Jane Njeri Muchina (Jane), who was apparently called to corroborate Mama Koko concerning that quarrel gave evidence which was materially at variance with that of Mama Koko, Jane, a vegetable vendor at Wakulima Market, Nairobi, testified that the first defendant did not at all threaten the plaintiff, but the deceased, who in turn dashed into his car and returned with a sword, presumably to ward himself against the first defendant’s attack.
That discrepancy aside, the plaintiff who said she was present at Oyugi’s funeral made no mention of that incident which, to my mind, was of crucial importance to her case.
I say so because Mama Koko, testified that in that quarrel the first defendant called the plaintiff “Malaya” (Swahili for prostitute).
That angered the plaintiff who then remarked that such behaviour as was allegedly displayed by the first defendant had made him not wish to build any house at Nyalgunga. To my mind the quarrel was conjured up to add weight to the testimonies of Mama Koko and Jane, who may not have been present during that funeral.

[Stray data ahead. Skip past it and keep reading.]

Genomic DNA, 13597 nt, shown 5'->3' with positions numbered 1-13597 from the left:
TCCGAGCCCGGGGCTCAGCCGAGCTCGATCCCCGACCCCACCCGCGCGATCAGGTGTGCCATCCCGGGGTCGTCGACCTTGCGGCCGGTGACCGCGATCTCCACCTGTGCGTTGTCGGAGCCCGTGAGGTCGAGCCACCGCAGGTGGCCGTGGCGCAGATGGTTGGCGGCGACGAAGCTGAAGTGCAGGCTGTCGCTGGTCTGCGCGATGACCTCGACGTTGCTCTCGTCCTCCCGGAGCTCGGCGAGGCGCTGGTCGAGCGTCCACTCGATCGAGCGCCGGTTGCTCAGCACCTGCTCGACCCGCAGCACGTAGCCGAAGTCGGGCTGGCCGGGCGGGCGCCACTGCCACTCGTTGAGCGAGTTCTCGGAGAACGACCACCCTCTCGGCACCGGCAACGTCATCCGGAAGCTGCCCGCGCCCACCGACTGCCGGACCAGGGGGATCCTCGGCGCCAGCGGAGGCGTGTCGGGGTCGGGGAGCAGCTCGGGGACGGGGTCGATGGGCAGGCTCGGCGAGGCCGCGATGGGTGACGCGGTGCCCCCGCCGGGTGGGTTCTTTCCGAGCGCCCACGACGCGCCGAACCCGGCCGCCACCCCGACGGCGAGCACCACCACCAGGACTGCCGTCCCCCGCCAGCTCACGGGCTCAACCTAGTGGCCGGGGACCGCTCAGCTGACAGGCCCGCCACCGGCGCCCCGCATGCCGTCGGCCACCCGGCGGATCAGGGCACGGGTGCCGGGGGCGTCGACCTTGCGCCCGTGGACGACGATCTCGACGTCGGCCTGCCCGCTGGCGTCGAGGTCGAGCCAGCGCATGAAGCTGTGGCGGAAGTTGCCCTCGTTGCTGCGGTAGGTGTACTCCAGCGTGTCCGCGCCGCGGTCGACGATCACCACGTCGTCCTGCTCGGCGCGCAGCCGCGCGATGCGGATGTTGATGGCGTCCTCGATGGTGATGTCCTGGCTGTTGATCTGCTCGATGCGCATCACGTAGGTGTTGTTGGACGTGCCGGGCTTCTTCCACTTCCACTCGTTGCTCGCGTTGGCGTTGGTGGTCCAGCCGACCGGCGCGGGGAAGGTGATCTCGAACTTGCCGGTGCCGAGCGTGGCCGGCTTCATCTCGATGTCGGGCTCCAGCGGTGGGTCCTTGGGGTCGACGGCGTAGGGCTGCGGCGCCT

Jairus Michael Ougo Otieno (Jairus), a student at William Patterson College, New Jersey, in the United States of America, and his younger brother Patrick Louis Wilkinson Oyugi Otieno (Patrick), formerly a student at Greenstead School, in the Rift Valley of Kenya, both testified to the effect that their father, the deceased in this case, had on more than one occasion expressed to them respectively, and at different times, the wish that in the event of his death he be buried at either Langata or Matasia.
The two witnesses were themselves opposed to the deceased being taken to Nyalgunga for burial. With some degree of arrogance and contempt for the Umira Kager people they stated respectively that they are different from them, and referred to them as being lazy, primitive and, people who had a lifestyle of uncivilized people.
They also said that they speak a different language and were totally unknown to them. Like their mother who testified before them, and Mr Khaminwa, her counsel, they appeared to believe that if the deceased is taken to Nyalgunga for burial, the plaintiff and all her children would be required to live there. There was no indication made or suggestion given that the plaintiff and her children will at all be compelled to live at Nyalgunga. To the contrary the both defendants and witnesses called by them clearly stated that the plaintiff and her children are at liberty to live where they choose.